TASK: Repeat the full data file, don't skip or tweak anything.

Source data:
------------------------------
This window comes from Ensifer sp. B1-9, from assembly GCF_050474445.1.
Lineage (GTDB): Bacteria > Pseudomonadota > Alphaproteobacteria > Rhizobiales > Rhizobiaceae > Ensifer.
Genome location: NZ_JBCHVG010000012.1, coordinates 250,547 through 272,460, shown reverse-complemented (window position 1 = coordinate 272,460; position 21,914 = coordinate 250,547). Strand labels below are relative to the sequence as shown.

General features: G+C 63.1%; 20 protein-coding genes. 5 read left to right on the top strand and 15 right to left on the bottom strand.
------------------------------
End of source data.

This window comes from Ensifer sp. B1-9, from assembly GCF_050474445.1.
Lineage (GTDB): Bacteria > Pseudomonadota > Alphaproteobacteria > Rhizobiales > Rhizobiaceae > Ensifer.
Genome location: NZ_JBCHVG010000012.1, coordinates 250,547 through 272,460, shown reverse-complemented (window position 1 = coordinate 272,460; position 21,914 = coordinate 250,547). Strand labels below are relative to the sequence as shown.

General features: G+C 63.1%; 20 protein-coding genes. 5 read left to right on the top strand and 15 right to left on the bottom strand.